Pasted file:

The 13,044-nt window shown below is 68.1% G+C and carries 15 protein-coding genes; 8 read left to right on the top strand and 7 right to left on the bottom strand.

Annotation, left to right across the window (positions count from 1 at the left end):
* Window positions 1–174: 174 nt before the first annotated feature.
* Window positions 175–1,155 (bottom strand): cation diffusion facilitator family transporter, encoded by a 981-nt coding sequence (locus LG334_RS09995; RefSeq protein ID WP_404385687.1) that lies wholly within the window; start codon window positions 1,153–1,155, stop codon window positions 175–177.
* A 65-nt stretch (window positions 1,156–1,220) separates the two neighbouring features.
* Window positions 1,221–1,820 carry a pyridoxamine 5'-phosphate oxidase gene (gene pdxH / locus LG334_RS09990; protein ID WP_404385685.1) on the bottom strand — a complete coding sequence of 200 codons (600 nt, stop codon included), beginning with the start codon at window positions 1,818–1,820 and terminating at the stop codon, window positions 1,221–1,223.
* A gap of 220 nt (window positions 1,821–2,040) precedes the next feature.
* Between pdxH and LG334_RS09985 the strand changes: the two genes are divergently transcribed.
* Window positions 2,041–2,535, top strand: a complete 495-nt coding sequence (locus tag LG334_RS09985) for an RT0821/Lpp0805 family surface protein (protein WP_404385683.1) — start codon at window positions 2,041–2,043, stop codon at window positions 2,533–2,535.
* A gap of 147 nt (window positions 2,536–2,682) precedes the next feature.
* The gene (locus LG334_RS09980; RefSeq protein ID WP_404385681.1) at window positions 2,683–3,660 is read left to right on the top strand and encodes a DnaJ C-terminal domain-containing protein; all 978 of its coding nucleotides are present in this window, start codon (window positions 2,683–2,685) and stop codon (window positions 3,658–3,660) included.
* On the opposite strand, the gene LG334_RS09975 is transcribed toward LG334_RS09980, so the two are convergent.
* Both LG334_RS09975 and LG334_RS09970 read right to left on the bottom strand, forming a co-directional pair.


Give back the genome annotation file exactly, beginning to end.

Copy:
The 13,044-nt window shown below is 68.1% G+C and carries 15 protein-coding genes; 8 read left to right on the top strand and 7 right to left on the bottom strand.

Annotation, left to right across the window (positions count from 1 at the left end):
* Window positions 1–174: 174 nt before the first annotated feature.
* Window positions 175–1,155 (bottom strand): cation diffusion facilitator family transporter, encoded by a 981-nt coding sequence (locus LG334_RS09995; RefSeq protein ID WP_404385687.1) that lies wholly within the window; start codon window positions 1,153–1,155, stop codon window positions 175–177.
* A 65-nt stretch (window positions 1,156–1,220) separates the two neighbouring features.
* Window positions 1,221–1,820 carry a pyridoxamine 5'-phosphate oxidase gene (gene pdxH / locus LG334_RS09990; protein ID WP_404385685.1) on the bottom strand — a complete coding sequence of 200 codons (600 nt, stop codon included), beginning with the start codon at window positions 1,818–1,820 and terminating at the stop codon, window positions 1,221–1,223.
* A gap of 220 nt (window positions 1,821–2,040) precedes the next feature.
* Between pdxH and LG334_RS09985 the strand changes: the two genes are divergently transcribed.
* Window positions 2,041–2,535, top strand: a complete 495-nt coding sequence (locus tag LG334_RS09985) for an RT0821/Lpp0805 family surface protein (protein WP_404385683.1) — start codon at window positions 2,041–2,043, stop codon at window positions 2,533–2,535.
* A gap of 147 nt (window positions 2,536–2,682) precedes the next feature.
* The gene (locus LG334_RS09980; RefSeq protein ID WP_404385681.1) at window positions 2,683–3,660 is read left to right on the top strand and encodes a DnaJ C-terminal domain-containing protein; all 978 of its coding nucleotides are present in this window, start codon (window positions 2,683–2,685) and stop codon (window positions 3,658–3,660) included.
* On the opposite strand, the gene LG334_RS09975 is transcribed toward LG334_RS09980, so the two are convergent.
* Both LG334_RS09975 and LG334_RS09970 read right to left on the bottom strand, forming a co-directional pair.